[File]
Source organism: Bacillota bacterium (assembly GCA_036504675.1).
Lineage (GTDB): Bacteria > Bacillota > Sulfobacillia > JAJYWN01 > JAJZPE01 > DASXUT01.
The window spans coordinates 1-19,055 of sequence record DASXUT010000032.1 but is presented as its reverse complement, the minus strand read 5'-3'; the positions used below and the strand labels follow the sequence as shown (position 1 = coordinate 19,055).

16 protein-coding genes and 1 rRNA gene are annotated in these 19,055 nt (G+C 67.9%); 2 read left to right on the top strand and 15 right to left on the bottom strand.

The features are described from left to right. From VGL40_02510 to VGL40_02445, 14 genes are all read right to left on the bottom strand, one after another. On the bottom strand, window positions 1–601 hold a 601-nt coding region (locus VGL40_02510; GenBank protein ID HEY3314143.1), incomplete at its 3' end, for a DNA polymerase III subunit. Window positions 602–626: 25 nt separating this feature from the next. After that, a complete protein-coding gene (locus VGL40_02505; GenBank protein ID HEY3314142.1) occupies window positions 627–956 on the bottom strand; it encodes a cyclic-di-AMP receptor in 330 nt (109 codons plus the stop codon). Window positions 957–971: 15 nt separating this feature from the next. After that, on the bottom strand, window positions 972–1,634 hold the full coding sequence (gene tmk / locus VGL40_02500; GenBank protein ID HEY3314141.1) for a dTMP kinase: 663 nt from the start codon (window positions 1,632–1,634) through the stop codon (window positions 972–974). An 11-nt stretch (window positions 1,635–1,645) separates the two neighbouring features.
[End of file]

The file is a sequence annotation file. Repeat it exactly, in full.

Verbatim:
Source organism: Bacillota bacterium (assembly GCA_036504675.1).
Lineage (GTDB): Bacteria > Bacillota > Sulfobacillia > JAJYWN01 > JAJZPE01 > DASXUT01.
The window spans coordinates 1-19,055 of sequence record DASXUT010000032.1 but is presented as its reverse complement, the minus strand read 5'-3'; the positions used below and the strand labels follow the sequence as shown (position 1 = coordinate 19,055).

16 protein-coding genes and 1 rRNA gene are annotated in these 19,055 nt (G+C 67.9%); 2 read left to right on the top strand and 15 right to left on the bottom strand.

The features are described from left to right. From VGL40_02510 to VGL40_02445, 14 genes are all read right to left on the bottom strand, one after another. On the bottom strand, window positions 1–601 hold a 601-nt coding region (locus VGL40_02510; GenBank protein ID HEY3314143.1), incomplete at its 3' end, for a DNA polymerase III subunit. Window positions 602–626: 25 nt separating this feature from the next. After that, a complete protein-coding gene (locus VGL40_02505; GenBank protein ID HEY3314142.1) occupies window positions 627–956 on the bottom strand; it encodes a cyclic-di-AMP receptor in 330 nt (109 codons plus the stop codon). Window positions 957–971: 15 nt separating this feature from the next. After that, on the bottom strand, window positions 972–1,634 hold the full coding sequence (gene tmk / locus VGL40_02500; GenBank protein ID HEY3314141.1) for a dTMP kinase: 663 nt from the start codon (window positions 1,632–1,634) through the stop codon (window positions 972–974). An 11-nt stretch (window positions 1,635–1,645) separates the two neighbouring features.